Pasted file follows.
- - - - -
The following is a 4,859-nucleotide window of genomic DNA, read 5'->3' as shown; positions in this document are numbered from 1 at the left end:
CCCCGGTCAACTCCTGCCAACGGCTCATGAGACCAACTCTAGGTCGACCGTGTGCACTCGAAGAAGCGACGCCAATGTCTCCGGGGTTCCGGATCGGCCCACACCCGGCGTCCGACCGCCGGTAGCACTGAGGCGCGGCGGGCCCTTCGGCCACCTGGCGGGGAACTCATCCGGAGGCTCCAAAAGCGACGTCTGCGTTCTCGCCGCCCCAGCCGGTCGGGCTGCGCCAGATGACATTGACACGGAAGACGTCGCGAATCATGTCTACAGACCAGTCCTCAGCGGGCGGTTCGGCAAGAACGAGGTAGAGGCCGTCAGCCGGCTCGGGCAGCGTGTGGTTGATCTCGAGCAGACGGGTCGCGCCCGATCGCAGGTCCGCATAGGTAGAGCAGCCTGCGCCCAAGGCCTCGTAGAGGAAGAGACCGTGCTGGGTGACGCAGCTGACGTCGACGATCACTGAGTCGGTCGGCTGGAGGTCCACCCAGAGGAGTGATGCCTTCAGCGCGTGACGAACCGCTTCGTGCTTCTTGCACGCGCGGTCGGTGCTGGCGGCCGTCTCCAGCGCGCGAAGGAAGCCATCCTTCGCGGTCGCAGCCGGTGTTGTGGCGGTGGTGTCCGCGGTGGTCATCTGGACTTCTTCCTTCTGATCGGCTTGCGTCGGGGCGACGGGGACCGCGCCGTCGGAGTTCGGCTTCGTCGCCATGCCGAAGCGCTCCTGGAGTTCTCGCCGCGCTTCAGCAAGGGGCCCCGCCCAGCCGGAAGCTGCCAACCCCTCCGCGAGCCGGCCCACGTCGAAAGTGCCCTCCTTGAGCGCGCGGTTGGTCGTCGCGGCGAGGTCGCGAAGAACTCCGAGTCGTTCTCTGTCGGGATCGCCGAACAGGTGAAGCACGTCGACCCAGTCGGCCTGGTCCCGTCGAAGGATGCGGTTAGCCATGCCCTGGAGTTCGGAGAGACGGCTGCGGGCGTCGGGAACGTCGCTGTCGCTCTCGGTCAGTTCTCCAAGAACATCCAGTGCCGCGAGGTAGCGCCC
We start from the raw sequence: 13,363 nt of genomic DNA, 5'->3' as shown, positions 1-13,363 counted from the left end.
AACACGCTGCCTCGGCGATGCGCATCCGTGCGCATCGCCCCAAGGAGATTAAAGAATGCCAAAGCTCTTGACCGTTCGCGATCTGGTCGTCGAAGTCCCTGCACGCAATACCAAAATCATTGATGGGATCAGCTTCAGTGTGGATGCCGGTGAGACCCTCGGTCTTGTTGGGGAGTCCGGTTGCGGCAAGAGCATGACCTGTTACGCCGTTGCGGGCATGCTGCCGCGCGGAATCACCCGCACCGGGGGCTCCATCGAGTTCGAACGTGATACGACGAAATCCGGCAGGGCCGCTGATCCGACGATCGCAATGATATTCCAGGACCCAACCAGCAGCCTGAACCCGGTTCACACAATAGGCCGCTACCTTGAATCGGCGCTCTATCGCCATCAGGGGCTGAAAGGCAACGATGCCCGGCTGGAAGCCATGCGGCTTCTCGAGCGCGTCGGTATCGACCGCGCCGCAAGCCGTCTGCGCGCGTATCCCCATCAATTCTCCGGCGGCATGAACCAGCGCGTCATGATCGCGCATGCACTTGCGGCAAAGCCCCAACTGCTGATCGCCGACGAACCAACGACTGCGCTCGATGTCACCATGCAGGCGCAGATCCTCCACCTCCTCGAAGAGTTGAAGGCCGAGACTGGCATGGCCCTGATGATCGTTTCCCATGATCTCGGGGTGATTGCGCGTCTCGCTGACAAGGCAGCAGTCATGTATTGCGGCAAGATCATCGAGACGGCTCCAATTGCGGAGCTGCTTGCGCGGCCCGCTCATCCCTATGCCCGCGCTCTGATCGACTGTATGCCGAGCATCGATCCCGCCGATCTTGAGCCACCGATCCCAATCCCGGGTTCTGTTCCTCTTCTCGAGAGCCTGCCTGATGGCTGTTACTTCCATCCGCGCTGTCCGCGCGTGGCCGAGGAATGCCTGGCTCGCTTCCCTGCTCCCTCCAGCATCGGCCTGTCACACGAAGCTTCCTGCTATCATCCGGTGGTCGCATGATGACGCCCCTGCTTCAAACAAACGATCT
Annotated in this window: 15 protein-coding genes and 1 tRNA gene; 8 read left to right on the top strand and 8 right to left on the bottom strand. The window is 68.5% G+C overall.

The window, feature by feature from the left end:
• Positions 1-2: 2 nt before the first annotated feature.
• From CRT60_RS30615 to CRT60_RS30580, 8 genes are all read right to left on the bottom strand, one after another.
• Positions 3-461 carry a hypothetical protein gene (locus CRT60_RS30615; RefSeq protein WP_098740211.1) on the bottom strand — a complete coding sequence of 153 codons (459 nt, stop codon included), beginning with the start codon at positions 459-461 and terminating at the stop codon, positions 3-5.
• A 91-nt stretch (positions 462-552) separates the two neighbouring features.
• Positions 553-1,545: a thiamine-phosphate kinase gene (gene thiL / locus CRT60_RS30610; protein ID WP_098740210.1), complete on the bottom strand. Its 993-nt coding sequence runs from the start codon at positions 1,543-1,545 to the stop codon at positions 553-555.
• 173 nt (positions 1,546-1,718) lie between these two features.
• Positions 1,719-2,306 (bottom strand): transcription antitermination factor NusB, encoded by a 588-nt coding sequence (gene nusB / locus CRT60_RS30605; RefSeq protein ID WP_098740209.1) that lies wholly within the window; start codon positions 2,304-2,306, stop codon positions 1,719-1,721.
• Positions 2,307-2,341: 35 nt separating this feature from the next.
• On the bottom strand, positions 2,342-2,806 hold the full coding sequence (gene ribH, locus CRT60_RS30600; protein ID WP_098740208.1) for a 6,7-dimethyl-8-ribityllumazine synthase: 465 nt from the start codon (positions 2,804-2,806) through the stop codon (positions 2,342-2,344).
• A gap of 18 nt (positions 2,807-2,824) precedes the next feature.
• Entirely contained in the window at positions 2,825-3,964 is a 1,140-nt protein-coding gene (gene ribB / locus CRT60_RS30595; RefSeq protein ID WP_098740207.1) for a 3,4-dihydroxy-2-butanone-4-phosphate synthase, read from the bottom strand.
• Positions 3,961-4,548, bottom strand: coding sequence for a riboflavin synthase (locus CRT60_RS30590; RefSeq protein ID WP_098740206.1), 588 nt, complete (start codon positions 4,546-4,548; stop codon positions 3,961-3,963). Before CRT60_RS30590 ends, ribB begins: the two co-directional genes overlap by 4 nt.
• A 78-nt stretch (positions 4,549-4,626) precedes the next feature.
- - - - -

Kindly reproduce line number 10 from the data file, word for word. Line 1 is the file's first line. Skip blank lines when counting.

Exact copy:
• A 91-nt stretch (positions 462-552) separates the two neighbouring features.